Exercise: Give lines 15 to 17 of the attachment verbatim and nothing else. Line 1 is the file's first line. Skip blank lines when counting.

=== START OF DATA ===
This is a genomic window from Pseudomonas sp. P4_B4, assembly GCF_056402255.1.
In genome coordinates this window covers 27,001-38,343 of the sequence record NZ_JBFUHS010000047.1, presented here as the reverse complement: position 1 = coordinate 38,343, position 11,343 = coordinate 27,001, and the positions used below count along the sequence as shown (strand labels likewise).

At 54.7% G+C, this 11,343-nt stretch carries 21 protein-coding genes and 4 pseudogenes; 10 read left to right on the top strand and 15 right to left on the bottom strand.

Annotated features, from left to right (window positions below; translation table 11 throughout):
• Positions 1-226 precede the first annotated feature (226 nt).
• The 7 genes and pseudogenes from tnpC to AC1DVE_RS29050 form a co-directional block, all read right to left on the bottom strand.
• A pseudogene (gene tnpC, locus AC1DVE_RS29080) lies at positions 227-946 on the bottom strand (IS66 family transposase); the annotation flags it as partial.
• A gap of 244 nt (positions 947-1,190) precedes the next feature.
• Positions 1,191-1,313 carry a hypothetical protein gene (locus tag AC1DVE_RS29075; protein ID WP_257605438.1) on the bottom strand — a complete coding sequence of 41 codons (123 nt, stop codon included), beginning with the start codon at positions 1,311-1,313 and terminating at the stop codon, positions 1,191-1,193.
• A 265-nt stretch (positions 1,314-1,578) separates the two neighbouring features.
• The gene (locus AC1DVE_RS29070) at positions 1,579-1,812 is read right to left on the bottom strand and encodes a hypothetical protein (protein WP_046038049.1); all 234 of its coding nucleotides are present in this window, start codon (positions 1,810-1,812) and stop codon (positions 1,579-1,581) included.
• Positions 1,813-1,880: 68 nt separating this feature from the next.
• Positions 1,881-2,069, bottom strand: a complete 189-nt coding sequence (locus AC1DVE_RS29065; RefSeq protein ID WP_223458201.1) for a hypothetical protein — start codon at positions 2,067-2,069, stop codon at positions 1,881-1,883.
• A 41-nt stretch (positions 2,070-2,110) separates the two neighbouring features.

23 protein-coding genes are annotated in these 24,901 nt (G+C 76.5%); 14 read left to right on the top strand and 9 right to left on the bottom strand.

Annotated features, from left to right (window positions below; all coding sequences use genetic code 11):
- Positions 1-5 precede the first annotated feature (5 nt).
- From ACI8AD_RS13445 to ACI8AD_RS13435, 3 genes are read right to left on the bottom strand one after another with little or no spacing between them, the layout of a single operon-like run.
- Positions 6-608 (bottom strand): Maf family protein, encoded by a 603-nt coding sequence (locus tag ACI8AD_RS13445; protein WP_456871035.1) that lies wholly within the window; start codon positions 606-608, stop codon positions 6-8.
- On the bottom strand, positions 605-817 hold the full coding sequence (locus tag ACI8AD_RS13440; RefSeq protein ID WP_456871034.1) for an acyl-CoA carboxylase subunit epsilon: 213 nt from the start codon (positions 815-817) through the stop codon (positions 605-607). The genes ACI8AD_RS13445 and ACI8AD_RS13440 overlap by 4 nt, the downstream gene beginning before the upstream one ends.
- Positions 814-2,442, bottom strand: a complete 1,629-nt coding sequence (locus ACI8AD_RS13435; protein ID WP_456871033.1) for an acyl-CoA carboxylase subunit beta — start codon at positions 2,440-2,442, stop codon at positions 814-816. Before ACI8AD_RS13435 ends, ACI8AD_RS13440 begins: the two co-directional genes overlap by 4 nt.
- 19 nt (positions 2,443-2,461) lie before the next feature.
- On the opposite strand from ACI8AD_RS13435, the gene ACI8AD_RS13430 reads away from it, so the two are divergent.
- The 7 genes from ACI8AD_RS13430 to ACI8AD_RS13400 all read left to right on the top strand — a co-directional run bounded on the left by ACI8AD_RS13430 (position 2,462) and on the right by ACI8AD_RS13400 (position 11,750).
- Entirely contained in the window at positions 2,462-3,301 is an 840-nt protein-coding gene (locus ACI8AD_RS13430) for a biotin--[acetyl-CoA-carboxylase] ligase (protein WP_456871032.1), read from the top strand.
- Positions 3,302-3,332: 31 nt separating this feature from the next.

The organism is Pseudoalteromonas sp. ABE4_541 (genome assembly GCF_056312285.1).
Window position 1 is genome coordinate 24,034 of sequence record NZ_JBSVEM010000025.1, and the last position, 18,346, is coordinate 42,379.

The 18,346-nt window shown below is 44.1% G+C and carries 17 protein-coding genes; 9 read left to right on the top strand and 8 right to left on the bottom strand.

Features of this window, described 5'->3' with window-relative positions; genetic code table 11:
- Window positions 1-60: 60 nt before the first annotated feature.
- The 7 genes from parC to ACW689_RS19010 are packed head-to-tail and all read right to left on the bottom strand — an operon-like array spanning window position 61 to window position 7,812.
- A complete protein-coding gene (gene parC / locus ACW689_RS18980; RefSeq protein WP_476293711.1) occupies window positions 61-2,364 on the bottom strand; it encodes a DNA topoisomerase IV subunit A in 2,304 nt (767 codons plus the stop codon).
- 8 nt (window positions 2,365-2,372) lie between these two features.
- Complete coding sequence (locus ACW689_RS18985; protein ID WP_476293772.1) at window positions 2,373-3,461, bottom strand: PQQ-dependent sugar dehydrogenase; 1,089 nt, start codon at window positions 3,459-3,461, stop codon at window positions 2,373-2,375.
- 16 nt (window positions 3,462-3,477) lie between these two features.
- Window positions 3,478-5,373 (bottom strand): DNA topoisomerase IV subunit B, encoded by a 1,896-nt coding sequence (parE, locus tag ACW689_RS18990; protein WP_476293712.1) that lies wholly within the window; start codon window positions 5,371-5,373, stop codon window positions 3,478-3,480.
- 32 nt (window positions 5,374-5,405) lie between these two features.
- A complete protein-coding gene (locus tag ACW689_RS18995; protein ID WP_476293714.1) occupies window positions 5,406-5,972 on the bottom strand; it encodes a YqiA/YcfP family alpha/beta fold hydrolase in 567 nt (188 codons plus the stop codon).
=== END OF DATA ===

23 protein-coding genes are annotated in these 24,901 nt (G+C 76.5%); 14 read left to right on the top strand and 9 right to left on the bottom strand.

Annotated features, from left to right (window positions below; all coding sequences use genetic code 11):
- Positions 1-5 precede the first annotated feature (5 nt).